Will Johnson be back in the Bay?
It hasn't been often over the last 10 years that the Oakland A's have been shoppers at the annual Winter Meetings, but this year, the team is expected to be in pursuit of a few free agents.
Randy Johnson could finish his career close to home -- in Oakland.
The 6-foot-10 left-hander isn't ready to shut it down. In fact, one of his agents, Barry Meister, said 10 teams made contact regarding the Big Unit, who's 45 but won 11 games and posted a 3.91 ERA in 30 starts for the Diamondbacks.
Johnson grew up not far from the Oakland Coliseum. He's from the East Bay -- born in Walnut Creek and a graduate of Livermore High School.
"There definitely would be interest," Meister said of a Johnson-A's match, categorizing talks with the A's as "preliminary."
Meister said the other Bay Area team, the Giants, are interested, too.
The A's lack experience in the rotation. The ace is Justin Duchscherer, who got his first taste of starting in 2008 after relieving for six years. The other starters are Dana Eveland, Gio Gonzalez and Sean Gallagher, all with extremely limited experience.
Johnson has nothing but experience.
He has won five Cy Young awards and has struck out more batters than any pitcher not named Nolan Ryan. He appears affordable, too, after coming off a two-year, $26 million contract. A one-year deal is likely, and so is a pay cut.
In his career at the Coliseum, Johnson is 8-3 with a 3.54 ERA. He is familiar with the AL West, having spent a chunk of his early career with the Seattle Mariners.
Other News and Notes
--SS Rafael Furcal's agent, Paul Kinzer, put contract talks on hold in the week before the winter meetings, but he was expected to meet with A's GM Billy Beane during the Dec. 8-11 meetings in Las Vegas. Beane already took the free agent to lunch in Furcal's recent visit to Oakland. Furcal is seeking a four-year deal.
--SS Bobby Crosby could be traded, especially if the A's sign Rafael Furcal. Crosby played 145 games last season, the first time in four years he played more than 100 games. But he hit just .237, one point below his career average, and the A's, with perhaps the weakest offense in the AL, need more people putting up bigger numbers. Crosby's career average after All-Star breaks is .211.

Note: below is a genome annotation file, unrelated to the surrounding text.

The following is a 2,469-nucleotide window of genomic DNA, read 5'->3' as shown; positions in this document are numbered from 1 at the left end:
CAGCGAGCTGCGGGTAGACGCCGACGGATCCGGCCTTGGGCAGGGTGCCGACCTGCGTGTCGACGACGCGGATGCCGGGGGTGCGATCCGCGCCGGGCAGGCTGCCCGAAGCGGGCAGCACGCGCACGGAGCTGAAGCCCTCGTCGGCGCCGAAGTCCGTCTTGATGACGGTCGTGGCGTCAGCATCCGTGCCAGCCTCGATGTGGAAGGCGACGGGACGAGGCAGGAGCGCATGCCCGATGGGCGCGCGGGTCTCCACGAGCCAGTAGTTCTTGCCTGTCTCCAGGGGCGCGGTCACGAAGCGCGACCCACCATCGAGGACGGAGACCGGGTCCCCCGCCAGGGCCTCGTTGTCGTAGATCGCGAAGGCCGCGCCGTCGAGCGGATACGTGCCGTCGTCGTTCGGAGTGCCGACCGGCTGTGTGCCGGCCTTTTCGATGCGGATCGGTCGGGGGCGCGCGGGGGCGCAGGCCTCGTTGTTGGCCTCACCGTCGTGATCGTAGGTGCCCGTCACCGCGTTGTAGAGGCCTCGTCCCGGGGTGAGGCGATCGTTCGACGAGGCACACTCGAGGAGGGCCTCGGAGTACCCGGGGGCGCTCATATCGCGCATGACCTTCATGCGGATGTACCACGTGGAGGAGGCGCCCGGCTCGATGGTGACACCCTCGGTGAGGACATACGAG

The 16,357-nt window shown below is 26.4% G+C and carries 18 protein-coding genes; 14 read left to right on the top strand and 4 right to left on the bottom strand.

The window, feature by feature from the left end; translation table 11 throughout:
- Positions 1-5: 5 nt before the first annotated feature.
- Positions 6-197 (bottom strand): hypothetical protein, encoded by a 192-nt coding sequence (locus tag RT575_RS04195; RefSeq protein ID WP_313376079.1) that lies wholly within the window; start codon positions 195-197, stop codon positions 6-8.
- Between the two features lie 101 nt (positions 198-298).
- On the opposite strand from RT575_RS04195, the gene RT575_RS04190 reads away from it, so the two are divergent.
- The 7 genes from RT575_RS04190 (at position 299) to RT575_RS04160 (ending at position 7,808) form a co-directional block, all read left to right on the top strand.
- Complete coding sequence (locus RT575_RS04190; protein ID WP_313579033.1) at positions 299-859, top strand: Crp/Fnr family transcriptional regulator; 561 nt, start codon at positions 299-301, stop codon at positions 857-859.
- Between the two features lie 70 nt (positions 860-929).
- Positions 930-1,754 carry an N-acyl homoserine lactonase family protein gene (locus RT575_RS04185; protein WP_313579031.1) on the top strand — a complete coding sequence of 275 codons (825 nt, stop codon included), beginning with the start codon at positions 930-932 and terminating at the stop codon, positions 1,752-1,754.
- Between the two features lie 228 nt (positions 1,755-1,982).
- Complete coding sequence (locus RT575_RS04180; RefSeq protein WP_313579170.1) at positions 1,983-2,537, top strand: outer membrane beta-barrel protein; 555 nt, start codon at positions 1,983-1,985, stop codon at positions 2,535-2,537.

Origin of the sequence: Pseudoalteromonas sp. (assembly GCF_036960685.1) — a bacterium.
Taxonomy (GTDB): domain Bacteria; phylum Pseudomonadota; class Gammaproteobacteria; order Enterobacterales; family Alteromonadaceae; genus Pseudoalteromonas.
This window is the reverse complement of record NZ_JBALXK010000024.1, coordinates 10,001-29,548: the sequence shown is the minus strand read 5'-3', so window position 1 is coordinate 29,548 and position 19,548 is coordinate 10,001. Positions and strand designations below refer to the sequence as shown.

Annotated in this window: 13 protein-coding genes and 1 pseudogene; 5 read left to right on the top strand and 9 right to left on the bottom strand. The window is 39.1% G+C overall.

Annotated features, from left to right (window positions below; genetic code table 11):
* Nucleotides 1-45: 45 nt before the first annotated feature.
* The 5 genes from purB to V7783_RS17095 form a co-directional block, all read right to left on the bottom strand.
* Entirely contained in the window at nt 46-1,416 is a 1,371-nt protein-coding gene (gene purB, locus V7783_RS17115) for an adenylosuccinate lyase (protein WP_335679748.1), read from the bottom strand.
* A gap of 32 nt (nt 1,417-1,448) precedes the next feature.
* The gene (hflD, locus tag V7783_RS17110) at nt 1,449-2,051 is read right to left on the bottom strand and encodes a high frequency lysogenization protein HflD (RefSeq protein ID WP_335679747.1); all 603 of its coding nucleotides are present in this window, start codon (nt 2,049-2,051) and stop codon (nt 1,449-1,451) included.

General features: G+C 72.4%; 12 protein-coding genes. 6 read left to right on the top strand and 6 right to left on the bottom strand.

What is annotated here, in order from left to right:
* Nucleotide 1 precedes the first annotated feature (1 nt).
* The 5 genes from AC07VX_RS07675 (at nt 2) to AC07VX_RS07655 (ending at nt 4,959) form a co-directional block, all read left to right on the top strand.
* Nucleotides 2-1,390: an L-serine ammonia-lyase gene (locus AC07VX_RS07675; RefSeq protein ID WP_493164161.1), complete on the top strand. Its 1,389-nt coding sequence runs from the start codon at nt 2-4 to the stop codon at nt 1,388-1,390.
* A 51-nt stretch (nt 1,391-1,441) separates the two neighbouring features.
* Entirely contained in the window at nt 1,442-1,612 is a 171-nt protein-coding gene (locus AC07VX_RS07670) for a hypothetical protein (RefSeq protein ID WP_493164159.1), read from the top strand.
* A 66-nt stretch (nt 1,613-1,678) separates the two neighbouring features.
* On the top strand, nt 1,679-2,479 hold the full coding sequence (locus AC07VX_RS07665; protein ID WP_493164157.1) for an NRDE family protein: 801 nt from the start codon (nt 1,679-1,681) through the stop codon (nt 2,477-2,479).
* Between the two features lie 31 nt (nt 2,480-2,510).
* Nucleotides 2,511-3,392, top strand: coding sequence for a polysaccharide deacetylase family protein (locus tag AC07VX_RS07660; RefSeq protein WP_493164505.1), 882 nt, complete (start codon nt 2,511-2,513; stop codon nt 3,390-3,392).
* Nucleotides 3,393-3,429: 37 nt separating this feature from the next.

--The A's decided against offering arbitration to any of their free agents, including LHP Alan Embree, RHP Keith Foulke, DH Frank Thomas and OF Emil Brown. The team won't receive compensatory draft picks if or when the players sign elsewhere. The A's had some interest in retaining Embree but chose not to exercise his 2009 option.
--Hitting coach Ty Van Burkleo left the A's and joined the Mariners' staff as third-base coach. He was picked up by new manager Don Wakamatsu, who was Oakland's bench coach in 2008. Whichever coach replaces Van Burkleo has a major challenge. The A's were last in the AL in batting average and runs scored.
--Former LF Rickey Henderson is on the Hall of Fame ballot for the first time. The all-time leader in steals and runs with 3,000-plus hits and a .401 on-base percentage -- who never was linked to steroids, like so many superstars from the end of his era -- seems a lock to be a first-ballot Hall of Famer. With Oakland in 1982, Rickey stole a single-season record 130 bases and he broke the all-time career steals record with the A's, as well.
BY THE NUMBERS: 24-44 -- Oakland's record from July 12, the second-worst record in the AL. Baltimore was 22-47 in that span. The A's used to be known for their second half surges under former managers Art Howe and Ken Macha.
QUOTE TO NOTE: "There's no way Billy is done. This is pretty exciting. It's going to be fun again," -- 3B Eric Chavez, envisioning GM Billy Beane initiating far more off-season activity than the trade for Matt Holliday.